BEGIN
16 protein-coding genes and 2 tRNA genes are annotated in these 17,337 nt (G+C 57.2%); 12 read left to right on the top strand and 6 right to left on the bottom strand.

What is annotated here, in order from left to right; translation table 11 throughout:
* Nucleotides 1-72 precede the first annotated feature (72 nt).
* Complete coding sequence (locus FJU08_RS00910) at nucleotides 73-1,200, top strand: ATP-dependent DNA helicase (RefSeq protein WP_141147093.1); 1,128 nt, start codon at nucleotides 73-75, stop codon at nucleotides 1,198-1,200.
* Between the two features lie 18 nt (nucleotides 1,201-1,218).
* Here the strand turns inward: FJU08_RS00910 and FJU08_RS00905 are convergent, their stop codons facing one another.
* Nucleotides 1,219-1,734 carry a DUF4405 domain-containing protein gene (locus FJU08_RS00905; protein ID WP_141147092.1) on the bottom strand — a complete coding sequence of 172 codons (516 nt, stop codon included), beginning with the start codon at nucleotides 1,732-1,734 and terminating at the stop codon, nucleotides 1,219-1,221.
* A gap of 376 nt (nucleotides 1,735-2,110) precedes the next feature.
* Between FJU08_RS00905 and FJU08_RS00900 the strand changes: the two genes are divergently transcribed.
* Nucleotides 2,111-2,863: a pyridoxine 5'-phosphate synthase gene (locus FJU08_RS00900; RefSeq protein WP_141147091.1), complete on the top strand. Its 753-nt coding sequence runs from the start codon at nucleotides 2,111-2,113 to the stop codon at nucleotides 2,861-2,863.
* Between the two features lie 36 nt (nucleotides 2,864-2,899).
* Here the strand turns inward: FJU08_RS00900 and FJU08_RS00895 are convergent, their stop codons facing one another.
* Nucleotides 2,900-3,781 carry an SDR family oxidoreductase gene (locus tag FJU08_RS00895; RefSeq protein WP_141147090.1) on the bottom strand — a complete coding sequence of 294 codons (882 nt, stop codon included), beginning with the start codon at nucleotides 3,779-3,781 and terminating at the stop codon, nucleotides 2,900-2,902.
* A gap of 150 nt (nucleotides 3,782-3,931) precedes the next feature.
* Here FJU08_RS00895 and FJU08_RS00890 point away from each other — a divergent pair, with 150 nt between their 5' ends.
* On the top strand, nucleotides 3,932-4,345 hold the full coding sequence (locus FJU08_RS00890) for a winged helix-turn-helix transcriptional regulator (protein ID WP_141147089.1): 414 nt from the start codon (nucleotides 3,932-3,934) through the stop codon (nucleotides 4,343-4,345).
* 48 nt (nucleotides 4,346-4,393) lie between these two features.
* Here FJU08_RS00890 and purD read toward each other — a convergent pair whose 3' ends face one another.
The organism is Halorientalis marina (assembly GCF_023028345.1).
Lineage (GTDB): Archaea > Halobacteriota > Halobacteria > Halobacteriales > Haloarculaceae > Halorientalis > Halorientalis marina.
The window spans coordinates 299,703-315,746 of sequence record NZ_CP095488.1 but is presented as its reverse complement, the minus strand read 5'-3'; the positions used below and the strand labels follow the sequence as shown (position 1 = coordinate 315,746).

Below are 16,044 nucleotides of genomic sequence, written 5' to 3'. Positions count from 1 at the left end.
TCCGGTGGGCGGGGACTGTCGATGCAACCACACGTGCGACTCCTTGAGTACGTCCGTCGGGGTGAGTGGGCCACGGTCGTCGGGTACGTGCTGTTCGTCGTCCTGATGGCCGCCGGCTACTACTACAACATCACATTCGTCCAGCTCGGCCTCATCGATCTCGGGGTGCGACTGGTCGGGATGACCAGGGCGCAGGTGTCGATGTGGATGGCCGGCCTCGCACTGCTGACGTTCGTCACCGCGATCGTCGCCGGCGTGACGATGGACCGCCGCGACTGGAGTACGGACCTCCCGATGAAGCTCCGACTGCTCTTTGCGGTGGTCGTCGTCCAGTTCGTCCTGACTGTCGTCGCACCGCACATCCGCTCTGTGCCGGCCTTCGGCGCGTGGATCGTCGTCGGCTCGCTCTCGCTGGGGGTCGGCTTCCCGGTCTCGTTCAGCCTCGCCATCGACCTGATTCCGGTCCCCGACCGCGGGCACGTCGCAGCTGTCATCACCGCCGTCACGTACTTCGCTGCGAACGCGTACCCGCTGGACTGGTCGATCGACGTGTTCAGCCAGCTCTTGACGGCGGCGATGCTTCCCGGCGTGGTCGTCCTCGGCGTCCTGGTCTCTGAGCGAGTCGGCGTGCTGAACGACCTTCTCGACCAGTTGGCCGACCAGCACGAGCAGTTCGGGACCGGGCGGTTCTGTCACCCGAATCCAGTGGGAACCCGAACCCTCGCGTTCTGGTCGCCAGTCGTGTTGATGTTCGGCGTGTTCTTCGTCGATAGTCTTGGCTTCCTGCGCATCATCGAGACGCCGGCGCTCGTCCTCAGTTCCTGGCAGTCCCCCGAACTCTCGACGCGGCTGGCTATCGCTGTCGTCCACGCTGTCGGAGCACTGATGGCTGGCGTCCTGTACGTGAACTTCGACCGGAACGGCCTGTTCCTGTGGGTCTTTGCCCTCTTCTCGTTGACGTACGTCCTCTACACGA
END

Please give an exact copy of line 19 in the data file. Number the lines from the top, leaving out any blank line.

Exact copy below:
The organism is Halorientalis marina (assembly GCF_023028345.1).